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Re: Selection Filtering

From: Robert Sanderson <azaroth42@gmail.com>
Date: Mon, 13 Aug 2012 15:27:23 -0600
Message-ID: <CABevsUEGqBTnq=2Zruk3nPwNbCqy4fHdCtE03g4i=Y3vvMPUGw@mail.gmail.com>
To: t-cole3@illinois.edu
Cc: public-openannotation <public-openannotation@w3.org>
To try and summarize:

We should allow HTTP URIs for Specific Resources, for example URIs with
fragments or ones that provide representations of segments of resources, in
the situation when there is only a Selector and no other specifiers.

And, to clarify, it is to be used as the identifier for the specific
resource *with* a Selector, rather than in place of it.  The reasoning:
the URI is not obfuscated as it's in hasSource, conflation isn't really an
issue as the description is also available, and that it's explicitly only
for when there's a single selector.

Did I get that right?

I think the only discussion towards this point was at the Boston meeting
(if at all) where it was thought that it would be easier to have a single
recommendation for all specific resources rather than a double barreled one
where some can have an HTTP URI but all the rest of the cases get a URN.

And the zoom level issue is noted, but seems like either quite a specific
problem (how to describe zoom level for an image server) or a use case
within a much much larger problem (how to relate very similar resources
with different URIs, eg Hamlet, the Bible, dynamically generated images
from a single source)

Rob

On Fri, Aug 10, 2012 at 5:43 PM, Tim Cole <t-cole3@illinois.edu> wrote:

> I think we should consider oa:hasContext, so yes, I also vote to discuss
> this topic on next week's Community Group call.****
>
> ** **
>
> But in anticipation of this discussion and before layer another property
> on top of SpecificResource, I'd like to step back a bit and review again
> some of ours assumptions about SpecificResource Targets (and Bodies) and
> their Identifiers. I apologize in advance for being long-winded and
> pedantic in this post, but presumably I've not understood something in the
> earlier discussions about this last week and prior, so I'm trying to go
> back to basics and work through it one more time. Better to do this over
> email than during the call next week.****
>
> ** **
>
> As I understand it all SpecificResources in the OA universe must have an
> oa:hasSource (pointer to "the full, unqualified resource"). All
> SpecificResources also must have at least 1 of 3 (or possibly 4) other
> properties ("Specifiers ... that describe how it [the Source] should be
> refined"):****
>
> ** **
>
> **A)     **oa:hasSelector  To describe entities that are segments or
> components of resources****
>
> **B)      **oa:hasState -- Entities that are representations or versions
> of resources (e.g., retrieved via content negotiation or from an archive)*
> ***
>
> **C)      **oa:hasContext (proposed) -- Entities that are resources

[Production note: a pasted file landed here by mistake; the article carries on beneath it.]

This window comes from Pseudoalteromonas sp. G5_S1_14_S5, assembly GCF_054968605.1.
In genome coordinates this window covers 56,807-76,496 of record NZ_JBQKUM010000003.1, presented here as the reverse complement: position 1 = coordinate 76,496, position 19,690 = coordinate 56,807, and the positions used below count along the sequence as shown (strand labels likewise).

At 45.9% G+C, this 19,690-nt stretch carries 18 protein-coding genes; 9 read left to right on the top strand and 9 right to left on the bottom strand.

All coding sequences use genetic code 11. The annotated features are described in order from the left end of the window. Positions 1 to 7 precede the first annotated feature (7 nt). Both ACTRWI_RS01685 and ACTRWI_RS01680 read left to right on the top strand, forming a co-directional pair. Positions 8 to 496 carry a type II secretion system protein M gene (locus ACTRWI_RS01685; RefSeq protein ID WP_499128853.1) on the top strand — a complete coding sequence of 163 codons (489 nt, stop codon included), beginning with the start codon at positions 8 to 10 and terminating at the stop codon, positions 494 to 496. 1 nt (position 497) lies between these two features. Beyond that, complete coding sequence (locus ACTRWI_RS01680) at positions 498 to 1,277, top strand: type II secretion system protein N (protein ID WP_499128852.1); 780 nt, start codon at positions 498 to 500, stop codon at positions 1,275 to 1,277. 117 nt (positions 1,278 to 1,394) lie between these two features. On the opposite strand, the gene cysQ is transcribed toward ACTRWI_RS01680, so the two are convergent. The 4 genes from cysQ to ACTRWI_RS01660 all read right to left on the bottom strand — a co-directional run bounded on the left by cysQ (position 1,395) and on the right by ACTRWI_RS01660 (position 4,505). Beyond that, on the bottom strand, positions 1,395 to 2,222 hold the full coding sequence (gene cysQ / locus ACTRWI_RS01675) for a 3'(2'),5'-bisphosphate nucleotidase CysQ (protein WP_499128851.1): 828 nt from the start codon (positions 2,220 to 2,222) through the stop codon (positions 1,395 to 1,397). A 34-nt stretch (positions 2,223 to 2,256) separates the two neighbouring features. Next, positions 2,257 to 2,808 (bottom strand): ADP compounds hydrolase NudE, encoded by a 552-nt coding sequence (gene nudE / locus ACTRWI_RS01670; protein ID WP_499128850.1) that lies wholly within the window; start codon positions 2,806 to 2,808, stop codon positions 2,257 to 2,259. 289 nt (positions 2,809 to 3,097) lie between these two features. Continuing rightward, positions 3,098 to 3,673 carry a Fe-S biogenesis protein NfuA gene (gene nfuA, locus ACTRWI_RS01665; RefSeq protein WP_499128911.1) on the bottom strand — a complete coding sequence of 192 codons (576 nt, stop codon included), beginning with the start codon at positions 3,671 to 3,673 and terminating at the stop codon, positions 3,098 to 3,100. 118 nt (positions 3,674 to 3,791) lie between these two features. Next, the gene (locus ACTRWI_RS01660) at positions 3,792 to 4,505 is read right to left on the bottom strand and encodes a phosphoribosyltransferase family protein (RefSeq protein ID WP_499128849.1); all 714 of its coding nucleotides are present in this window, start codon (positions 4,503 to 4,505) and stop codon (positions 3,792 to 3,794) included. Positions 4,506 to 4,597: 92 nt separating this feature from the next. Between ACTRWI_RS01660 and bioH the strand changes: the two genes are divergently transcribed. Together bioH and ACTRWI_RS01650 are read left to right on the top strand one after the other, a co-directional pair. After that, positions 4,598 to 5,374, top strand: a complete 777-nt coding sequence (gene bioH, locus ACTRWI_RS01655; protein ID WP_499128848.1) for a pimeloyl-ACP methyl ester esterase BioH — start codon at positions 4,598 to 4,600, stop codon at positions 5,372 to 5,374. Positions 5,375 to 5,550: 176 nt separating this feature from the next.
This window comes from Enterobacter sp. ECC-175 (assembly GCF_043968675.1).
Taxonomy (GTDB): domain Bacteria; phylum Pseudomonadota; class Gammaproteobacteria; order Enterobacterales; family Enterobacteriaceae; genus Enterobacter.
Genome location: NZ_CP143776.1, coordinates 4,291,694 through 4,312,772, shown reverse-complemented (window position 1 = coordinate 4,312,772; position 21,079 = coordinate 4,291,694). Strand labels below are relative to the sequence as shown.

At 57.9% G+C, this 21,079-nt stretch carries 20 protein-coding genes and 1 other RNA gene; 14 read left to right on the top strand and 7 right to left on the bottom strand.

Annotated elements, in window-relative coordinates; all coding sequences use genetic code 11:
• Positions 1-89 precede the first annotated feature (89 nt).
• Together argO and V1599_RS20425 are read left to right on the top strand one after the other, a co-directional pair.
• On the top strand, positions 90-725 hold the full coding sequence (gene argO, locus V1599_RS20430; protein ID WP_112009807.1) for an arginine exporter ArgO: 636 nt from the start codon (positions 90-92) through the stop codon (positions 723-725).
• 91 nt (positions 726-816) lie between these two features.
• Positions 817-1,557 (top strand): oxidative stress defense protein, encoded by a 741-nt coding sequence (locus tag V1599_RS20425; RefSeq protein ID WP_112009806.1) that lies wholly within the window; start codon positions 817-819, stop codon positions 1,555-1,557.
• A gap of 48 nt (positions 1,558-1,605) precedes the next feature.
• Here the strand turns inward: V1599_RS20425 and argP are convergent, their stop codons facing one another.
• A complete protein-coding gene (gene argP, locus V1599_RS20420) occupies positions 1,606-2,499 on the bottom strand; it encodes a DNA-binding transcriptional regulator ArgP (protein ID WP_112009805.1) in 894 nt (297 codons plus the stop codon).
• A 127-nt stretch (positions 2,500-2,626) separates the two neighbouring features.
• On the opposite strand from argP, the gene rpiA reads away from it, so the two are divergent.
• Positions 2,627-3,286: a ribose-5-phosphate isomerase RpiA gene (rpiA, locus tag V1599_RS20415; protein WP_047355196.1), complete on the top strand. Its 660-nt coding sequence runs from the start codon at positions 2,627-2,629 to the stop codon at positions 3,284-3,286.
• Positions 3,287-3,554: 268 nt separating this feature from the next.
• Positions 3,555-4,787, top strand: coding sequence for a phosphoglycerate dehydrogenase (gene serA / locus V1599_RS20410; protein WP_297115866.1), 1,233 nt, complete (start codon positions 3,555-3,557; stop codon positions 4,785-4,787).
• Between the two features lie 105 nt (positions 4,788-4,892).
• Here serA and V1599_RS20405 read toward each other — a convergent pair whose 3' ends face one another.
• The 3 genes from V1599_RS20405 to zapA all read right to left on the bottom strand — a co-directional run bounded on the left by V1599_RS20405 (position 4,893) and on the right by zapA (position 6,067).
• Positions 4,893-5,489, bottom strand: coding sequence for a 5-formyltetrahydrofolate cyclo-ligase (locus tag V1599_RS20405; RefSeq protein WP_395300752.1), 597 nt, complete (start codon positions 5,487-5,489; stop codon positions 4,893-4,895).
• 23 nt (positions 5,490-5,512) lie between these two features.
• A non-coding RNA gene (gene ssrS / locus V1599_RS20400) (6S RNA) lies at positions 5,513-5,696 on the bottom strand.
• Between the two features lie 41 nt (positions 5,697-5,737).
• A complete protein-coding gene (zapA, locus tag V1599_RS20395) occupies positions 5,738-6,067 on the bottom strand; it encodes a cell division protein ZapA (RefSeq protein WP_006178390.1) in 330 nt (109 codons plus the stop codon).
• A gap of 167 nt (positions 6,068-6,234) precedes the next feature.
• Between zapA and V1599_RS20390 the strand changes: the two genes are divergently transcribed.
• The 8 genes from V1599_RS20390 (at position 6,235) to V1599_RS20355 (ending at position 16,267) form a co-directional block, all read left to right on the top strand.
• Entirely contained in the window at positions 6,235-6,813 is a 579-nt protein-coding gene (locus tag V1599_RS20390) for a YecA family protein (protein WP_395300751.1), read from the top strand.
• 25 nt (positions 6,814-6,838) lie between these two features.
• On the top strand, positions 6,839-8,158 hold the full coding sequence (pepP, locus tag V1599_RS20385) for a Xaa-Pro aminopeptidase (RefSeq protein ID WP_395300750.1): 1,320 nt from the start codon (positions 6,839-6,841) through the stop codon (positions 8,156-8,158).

> within a qualifying context****
>
> ** **
>
> The consensus seems to be emerging that hasStyle is better as a property
> of an annotation rather than as property of a SpecificResource Target, so
> I'm leaving out of this list for now -- although I'm not sure we've fully
> considered whether zoom-level (for example)  or similar constraints are
> considerations about which we have to worry.  These other properties are
> not mutually exclusive (hence at least 1 of 3). You can have a
> SpecificResource that is a segment (hasSelector) of the image/jpeg
> representation (hasState) of a resource.  The end result is that in the OA
> data model, SpecificResources do a lot of heavy lifting and have a broad
> scope. ****
>
> ** **
>
> So far pretty non-controversial, I think. ****
>
> ** **
>
> Next we come to the identifier of the SpecificResource. We say that
> SpecificResources will typically be identified by URNs and our examples use
> UUID URNs exclusively (I think). Thus: ****
>
> ** **
>
> <http://myserver.net/Anno1> a oa:Annotation ;****
>
>     oa:hasBody <http://myserver.net/Body1> ;****
>
>     oa:hasTarget <urn:uuid:b9692250-e31c-11e1-9b23-0800200c9a66> .****
>
>     ****
>
>   <urn:uuid:b9692250-e31c-11e1-9b23-0800200c9a66> a oa:SpecificResource ;*
> ***
>
>     oa:hasSelector <urn:uuid: cca2db40-e31c-11e1-9b23-0800200c9a66> ;****
>
>     oa:hasSource <http://myserver.net/TargetResource> .****
>
>     ****
>
>   <urn:uuid:cca2db40-e31c-11e1-9b23-0800200c9a66> a oa:FragmentSelector ;*
> ***
>
>     rdf:value " #xywh=100,100,50,75 " . ****
>
> ** **
>
> We justify our recommendation to use URNs for SpecificResources by saying
> that "an HTTP URI would imply that the exact nature of the Specific
> Body/Target was available to retrieve by dereferencing the HTTP URI" and
> then implying that this is not commonplace. I think this is actually
> becoming increasingly commonplace, and with the goal that simple, more
> frequently employed annotation use cases should generate the simplest
> graphs with a minimum of generated IDs, I think we should reconsider our
> suggestion that URNs will typically be used for SpecificResource
> Identifiers. Fragment identifiers are not the only kinds of potential
> SpecificResource Identifiers to consider here, but I think our logic for
> discouraging fragment identifiers is part of the story. So in regard to not